On Nov. 4, a Tompkins County grand jury determined that the Ithaca Police officer’s shooting of Keith Shumway was justified.
Cayuga Medical Center’s decision to deny Keith admittance, despite pleas from friends and relatives, may be just as lethal as the bullet that took his life.
Denials of assistance for mental health are not uncommon. Some have also had fatal results. In 2009, a young man murdered his mother in Cayuga Heights — 12 hours after his mother tried to have him admitted to the Cayuga Medical Center. The center refused to admit him.
In addition to losing revenue in the form of state aid, Tompkins County has been cutting costs to its mental health services over the past several years. Since 2009, funding for the Tompkins County Mental Health Clinic has gone down $876,000. In 2012, it will be cut another $72,000. In the Tompkins County Mental Health Department, 10 full-time positions have been lost since 2009, and another four will be lost in 2012, according to the 2012 budget for Tompkins County.
With cuts to mental health services likely to increase in the coming years, mental health agencies are forced to cut costs within their own departments to make ends meet. Similarly, if a hospital like Cayuga Medical Center lacks sufficient resources for mental health patients, incidents of patients being turned down may increase.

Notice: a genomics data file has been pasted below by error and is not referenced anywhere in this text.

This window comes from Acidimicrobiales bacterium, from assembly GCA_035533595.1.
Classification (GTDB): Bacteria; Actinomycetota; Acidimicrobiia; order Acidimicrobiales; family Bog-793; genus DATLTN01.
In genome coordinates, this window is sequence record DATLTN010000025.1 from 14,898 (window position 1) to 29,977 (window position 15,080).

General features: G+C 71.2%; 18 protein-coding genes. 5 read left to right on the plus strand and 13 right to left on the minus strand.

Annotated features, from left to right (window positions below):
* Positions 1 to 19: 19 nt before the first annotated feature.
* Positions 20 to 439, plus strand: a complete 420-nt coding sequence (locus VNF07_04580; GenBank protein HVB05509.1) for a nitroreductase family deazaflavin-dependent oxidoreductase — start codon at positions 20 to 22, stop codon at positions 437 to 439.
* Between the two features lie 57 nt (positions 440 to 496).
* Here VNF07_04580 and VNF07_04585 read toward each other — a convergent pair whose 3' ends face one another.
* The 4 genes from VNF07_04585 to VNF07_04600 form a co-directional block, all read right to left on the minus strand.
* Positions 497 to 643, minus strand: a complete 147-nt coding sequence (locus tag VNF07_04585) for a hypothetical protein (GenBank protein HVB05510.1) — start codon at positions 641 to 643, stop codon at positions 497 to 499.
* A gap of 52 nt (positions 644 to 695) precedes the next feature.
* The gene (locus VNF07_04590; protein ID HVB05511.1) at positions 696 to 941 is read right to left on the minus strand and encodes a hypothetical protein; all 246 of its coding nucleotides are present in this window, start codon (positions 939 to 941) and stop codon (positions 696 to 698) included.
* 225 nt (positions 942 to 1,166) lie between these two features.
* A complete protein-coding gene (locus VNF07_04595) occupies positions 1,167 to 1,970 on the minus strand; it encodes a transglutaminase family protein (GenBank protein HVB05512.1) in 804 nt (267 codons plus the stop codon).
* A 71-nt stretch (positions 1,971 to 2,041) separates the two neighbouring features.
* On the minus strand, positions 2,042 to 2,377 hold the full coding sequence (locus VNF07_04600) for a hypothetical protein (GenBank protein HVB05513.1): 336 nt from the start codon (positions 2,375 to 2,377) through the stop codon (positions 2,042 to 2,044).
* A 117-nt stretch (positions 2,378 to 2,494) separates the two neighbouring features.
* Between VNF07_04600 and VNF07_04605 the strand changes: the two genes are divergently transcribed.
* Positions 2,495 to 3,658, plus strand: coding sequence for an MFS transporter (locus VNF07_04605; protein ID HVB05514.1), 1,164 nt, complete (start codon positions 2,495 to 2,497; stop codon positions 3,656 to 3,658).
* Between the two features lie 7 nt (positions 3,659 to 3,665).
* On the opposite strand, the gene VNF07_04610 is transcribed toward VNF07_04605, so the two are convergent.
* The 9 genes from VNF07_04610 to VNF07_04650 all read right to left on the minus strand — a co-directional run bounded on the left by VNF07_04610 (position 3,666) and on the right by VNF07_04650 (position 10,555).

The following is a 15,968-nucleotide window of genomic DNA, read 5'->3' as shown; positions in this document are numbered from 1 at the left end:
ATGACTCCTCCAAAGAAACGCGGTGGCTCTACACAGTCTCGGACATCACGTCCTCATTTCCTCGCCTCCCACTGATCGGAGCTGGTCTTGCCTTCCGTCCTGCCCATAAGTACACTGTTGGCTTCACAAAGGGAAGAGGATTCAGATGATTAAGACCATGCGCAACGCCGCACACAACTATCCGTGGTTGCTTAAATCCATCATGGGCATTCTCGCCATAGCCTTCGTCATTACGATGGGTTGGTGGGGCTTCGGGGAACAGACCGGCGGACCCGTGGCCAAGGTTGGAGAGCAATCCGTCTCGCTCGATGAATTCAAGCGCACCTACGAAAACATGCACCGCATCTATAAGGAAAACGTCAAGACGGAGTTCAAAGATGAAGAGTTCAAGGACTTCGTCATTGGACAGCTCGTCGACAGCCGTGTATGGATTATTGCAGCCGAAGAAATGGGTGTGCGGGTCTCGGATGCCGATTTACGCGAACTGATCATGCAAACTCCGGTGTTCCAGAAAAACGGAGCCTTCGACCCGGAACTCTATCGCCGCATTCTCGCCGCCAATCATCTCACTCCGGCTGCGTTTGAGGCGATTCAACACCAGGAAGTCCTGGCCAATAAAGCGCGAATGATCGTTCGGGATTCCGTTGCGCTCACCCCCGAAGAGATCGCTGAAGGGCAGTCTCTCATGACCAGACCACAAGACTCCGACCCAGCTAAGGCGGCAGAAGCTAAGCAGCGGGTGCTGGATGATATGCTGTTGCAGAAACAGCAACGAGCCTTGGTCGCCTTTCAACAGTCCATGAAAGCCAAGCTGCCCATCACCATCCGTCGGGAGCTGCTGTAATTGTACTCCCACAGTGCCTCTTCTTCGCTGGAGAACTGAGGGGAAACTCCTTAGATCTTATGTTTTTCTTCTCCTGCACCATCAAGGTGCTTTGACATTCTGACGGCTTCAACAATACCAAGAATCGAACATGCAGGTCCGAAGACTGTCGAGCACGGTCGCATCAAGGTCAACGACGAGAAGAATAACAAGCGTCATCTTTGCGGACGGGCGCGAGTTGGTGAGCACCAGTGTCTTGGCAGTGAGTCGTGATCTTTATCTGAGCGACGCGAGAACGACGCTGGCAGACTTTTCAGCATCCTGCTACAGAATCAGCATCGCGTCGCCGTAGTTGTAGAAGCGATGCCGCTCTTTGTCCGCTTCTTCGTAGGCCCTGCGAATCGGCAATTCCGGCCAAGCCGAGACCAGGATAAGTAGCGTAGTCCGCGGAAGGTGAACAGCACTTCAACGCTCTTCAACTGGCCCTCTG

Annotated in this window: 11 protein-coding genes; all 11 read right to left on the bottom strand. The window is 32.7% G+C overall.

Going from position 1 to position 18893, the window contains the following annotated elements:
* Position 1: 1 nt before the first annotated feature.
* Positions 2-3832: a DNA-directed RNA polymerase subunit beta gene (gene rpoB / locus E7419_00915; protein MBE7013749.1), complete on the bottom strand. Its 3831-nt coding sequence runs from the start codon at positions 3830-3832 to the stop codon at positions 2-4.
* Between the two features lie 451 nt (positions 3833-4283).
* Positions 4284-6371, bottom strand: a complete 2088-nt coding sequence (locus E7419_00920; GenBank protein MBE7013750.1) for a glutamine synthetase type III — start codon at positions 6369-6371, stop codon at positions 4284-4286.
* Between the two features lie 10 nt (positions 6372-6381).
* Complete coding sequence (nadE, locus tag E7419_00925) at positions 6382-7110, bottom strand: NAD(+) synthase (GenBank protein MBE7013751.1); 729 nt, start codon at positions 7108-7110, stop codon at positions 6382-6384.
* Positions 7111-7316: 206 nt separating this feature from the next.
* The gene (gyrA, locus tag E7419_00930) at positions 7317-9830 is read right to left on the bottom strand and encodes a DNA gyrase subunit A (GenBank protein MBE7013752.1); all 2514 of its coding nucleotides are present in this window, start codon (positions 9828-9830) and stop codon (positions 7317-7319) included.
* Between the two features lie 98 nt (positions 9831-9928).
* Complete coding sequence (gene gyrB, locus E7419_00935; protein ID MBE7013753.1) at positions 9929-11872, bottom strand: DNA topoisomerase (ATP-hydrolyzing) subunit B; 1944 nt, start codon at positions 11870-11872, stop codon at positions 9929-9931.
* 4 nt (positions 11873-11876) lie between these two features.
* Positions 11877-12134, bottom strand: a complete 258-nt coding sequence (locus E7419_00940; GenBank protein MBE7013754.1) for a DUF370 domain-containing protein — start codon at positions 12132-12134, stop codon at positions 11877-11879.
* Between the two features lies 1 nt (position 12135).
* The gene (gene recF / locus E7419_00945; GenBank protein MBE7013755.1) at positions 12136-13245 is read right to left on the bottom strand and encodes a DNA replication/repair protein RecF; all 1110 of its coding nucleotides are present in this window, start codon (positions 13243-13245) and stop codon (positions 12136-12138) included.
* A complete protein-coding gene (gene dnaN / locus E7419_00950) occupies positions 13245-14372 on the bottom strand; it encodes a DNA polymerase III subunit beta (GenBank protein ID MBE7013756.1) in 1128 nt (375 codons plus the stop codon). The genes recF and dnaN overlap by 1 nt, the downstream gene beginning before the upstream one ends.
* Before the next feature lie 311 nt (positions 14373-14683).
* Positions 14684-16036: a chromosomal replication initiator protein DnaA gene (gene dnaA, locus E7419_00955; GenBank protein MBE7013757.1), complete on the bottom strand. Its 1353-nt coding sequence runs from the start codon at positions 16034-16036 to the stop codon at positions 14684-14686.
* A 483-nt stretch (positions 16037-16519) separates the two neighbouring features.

Wedge, whose organization relies on funding from the New York State Office of Mental Health, said more and more agencies are being asked to provide more services with fewer funds, and the cuts to mental health services could have broader impacts on society.
“I’m frightened, not for myself,” Wedge said. “I’m frightened because I really don’t think the public or even a lot of legislators understand the consequences of not providing adequate community services to individuals who have a real need.”
Pete Blanchard is a senior journalism major. Email him at pblanch1[at]ithaca[dot]edu